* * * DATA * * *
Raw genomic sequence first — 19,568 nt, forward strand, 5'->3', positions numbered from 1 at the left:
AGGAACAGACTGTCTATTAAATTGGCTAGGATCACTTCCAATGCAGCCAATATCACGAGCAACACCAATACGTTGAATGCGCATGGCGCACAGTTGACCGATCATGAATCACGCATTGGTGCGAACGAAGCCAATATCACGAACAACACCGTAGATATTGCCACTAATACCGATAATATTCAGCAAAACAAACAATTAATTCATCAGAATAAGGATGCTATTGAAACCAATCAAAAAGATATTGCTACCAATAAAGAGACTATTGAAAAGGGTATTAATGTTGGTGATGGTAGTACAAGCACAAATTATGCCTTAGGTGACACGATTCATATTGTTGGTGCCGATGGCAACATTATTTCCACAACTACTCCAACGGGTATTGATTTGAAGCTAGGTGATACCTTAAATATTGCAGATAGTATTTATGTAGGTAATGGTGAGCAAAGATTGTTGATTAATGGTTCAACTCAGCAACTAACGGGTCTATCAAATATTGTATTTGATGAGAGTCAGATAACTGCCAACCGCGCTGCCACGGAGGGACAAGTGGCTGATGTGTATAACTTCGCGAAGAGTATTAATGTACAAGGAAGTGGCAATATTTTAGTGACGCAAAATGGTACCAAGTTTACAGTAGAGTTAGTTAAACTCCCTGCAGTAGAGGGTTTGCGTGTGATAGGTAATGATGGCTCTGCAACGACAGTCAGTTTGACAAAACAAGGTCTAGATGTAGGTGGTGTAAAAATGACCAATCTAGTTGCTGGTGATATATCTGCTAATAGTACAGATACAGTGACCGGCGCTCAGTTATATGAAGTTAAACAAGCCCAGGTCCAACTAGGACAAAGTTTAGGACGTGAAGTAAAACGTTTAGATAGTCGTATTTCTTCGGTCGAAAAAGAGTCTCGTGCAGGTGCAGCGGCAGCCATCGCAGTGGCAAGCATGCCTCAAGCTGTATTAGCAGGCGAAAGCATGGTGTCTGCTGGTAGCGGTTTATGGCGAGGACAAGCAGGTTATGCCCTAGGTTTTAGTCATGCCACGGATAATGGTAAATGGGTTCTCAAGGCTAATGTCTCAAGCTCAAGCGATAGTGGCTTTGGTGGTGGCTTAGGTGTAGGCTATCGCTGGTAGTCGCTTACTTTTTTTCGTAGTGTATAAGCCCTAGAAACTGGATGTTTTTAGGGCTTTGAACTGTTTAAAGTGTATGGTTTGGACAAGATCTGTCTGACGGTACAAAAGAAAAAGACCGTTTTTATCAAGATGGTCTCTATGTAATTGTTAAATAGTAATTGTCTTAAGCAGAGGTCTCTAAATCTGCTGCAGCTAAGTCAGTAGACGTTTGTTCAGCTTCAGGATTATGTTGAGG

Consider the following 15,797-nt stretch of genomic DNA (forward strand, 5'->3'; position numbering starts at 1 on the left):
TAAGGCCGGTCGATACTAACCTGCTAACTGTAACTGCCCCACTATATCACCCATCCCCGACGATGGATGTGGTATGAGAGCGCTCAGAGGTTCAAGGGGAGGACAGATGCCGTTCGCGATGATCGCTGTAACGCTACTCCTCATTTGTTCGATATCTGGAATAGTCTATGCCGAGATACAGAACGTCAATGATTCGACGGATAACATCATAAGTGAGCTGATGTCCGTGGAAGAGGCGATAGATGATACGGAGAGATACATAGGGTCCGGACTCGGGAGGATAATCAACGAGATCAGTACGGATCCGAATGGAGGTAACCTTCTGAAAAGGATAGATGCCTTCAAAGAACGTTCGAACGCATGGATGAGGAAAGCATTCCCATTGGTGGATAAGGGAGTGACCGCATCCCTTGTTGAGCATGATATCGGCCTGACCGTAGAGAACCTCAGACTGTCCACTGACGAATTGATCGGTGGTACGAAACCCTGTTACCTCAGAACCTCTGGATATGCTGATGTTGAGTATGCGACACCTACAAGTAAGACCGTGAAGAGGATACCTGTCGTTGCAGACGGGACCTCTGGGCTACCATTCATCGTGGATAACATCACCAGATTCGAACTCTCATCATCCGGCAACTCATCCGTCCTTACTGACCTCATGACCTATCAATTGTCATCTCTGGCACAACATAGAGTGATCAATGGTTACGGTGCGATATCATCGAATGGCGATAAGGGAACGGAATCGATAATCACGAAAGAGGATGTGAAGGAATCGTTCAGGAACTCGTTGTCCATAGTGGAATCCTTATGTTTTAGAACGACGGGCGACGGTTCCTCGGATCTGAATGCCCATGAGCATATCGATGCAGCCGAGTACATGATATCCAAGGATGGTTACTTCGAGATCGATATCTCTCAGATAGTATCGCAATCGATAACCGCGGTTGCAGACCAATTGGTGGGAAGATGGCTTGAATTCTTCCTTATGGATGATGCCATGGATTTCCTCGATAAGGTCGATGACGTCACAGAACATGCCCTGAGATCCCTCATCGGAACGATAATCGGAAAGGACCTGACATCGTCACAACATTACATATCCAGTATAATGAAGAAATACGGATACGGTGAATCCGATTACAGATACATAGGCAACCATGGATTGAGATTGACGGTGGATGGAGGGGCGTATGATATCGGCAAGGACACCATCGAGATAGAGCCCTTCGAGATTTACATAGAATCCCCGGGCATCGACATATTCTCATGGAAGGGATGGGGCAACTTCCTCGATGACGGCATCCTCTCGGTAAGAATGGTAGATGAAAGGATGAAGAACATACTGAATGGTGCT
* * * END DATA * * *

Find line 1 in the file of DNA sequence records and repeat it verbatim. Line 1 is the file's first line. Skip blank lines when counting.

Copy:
Raw genomic sequence first — 19,568 nt, forward strand, 5'->3', positions numbered from 1 at the left: